Now, management of the environment is much easier, too. “We have single pane of glass visibility into our desktops in the cloud, so management is simple,” states Edgeworth. “Thanks to the data, we're able to show that the endpoint has become very reliable for our users. Additionally, the team can point to the number of issues that we've had over time -- the number of connections issues, the user experience and so on, and actually show trending that proves our better performance over time.”
“We’re much more able to solve more problems and provide factual information with these analytical capabilities,” says Edgeworth.
Security always has been a top concern for the City of Corona, but now that so many more employees work remotely, it’s even more top-of-mind. Citrix Analytics for Security is enabling the team to implement some simple security measures such as alerts that are transparent to users yet very valuable to administrators.
“Now, with the alerts we’ve implemented, we can see that some people still are logging in with Windows 7 devices, and those endpoints aren't compatible with our environment,” explains Edgeworth. “These alerts not only make us aware of things of this sort that might cause frustration and issues for users, but also, they let us know that attempts to use an incompatible operating system can cause security risks,” he says.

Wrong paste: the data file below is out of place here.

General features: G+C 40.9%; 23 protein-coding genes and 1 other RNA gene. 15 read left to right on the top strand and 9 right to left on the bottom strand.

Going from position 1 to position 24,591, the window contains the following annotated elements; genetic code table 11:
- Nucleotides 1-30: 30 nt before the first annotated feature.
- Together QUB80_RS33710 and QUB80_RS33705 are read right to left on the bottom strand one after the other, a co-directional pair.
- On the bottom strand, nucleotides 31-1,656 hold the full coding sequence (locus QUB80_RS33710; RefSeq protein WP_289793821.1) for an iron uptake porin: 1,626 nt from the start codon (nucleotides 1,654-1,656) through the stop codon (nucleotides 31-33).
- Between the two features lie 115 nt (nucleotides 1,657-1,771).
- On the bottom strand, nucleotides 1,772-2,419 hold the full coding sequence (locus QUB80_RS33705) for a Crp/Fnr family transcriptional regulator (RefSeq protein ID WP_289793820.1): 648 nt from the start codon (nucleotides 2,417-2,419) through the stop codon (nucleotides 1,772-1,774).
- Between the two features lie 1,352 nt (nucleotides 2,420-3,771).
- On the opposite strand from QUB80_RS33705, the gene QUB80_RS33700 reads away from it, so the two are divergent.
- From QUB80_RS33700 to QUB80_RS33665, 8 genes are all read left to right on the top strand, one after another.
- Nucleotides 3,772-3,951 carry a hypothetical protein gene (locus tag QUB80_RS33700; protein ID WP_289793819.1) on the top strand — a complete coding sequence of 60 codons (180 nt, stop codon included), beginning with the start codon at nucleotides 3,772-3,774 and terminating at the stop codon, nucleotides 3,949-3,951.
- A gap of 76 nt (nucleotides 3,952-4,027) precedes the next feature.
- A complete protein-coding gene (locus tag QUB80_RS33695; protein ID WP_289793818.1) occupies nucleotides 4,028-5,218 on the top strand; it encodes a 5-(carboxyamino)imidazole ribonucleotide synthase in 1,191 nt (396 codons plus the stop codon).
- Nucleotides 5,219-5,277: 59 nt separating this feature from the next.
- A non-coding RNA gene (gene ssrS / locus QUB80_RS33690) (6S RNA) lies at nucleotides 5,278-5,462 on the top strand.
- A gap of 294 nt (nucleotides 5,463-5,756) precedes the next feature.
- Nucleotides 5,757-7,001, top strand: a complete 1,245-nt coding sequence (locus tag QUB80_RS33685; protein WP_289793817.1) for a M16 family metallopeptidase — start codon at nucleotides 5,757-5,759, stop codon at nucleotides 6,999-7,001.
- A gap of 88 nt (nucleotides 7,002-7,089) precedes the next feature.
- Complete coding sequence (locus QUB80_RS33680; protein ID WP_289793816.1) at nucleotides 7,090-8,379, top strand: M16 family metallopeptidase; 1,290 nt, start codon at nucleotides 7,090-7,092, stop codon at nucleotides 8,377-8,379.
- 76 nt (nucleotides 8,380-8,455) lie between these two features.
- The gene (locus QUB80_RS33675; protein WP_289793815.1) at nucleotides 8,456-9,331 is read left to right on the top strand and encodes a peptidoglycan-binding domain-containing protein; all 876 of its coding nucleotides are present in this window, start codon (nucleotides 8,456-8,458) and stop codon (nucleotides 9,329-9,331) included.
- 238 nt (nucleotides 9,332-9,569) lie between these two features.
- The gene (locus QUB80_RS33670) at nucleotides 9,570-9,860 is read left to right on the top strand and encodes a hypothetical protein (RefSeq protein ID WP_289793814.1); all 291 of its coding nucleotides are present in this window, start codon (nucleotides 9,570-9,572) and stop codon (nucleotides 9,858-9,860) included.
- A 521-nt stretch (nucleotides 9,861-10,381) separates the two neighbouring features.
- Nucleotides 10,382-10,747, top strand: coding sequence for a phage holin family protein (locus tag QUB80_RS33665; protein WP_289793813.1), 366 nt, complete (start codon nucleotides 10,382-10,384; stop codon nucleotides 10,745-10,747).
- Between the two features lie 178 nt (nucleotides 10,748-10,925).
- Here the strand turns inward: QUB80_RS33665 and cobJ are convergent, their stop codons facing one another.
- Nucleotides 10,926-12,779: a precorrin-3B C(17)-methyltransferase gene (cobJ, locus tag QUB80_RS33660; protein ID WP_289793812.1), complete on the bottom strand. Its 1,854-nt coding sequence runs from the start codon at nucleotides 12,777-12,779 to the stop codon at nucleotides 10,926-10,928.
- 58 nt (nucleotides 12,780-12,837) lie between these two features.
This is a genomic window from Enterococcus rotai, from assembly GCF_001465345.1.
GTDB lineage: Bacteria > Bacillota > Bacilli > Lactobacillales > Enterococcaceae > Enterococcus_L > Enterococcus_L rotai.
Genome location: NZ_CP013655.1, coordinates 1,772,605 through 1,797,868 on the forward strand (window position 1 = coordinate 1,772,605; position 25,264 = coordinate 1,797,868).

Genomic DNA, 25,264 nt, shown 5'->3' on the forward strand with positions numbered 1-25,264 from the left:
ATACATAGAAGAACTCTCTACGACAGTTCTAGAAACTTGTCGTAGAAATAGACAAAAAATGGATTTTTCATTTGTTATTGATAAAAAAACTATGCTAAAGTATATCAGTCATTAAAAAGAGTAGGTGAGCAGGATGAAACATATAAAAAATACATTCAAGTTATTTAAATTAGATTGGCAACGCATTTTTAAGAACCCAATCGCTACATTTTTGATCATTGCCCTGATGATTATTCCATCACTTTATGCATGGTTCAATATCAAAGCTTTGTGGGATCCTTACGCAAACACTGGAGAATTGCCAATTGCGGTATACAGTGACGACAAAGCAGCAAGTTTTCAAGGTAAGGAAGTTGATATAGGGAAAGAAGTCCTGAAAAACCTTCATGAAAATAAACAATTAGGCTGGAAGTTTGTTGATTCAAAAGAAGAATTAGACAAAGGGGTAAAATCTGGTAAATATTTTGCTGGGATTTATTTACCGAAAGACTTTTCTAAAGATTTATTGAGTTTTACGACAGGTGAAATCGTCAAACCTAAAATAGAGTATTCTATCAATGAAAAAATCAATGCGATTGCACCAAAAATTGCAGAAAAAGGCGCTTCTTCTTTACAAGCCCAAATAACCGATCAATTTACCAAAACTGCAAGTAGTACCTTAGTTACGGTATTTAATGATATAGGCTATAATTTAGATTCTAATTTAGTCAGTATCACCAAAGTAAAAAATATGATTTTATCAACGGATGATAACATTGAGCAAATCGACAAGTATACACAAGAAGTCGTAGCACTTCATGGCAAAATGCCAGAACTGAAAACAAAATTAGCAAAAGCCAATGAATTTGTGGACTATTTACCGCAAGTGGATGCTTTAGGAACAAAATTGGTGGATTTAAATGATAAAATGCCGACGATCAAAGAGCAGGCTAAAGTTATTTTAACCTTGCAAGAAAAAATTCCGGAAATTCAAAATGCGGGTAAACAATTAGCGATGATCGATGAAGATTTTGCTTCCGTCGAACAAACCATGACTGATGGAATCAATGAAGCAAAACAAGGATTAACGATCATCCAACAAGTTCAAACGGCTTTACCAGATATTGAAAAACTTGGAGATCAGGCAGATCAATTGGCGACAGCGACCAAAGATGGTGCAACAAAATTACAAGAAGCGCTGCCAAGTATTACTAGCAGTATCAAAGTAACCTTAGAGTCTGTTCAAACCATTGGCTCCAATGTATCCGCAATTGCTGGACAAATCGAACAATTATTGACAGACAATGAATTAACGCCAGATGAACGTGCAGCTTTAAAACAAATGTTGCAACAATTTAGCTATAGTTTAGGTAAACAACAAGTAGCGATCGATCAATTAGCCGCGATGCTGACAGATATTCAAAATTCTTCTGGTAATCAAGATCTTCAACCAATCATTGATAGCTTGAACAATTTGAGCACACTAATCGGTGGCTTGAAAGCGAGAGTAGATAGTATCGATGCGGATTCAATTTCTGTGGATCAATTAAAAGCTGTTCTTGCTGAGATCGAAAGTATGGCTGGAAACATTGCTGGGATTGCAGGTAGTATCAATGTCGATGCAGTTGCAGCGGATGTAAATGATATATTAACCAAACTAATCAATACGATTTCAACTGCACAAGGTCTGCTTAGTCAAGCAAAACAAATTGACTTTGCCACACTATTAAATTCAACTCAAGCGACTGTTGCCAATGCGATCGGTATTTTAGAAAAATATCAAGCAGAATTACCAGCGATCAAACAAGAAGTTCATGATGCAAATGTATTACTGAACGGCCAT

Geofencing – using GPS or RFID technology to build a virtual geographic boundary -- is another capability that Citrix Analytics brings to the City of Corona. Geofencing can enable software to trigger a response when a mobile device enters or leaves a particular area. While the team had limited capabilities before, Citrix Analytics enables them to get more granular information. Edgeworth and the team also can export the data if needed.
“Geofencing allows us the ability to see and understand where our employees are being productive while highlighting areas of concern for our security staff to investigate,” Edgeworth notes. “By using customer risk indicators inside of Citrix Analytics we can proactively and automatically react to potential threats in real-time.”
With these new capabilities, the City of Corona continues to embrace the future of work. With every day that passes, the IT Team learns more about untapped features and functionality in its Citrix and Microsoft technology arsenal. Most important, the innovative spirit that is in the DNA of this team continues to drive momentum and creativity for this California local government entity.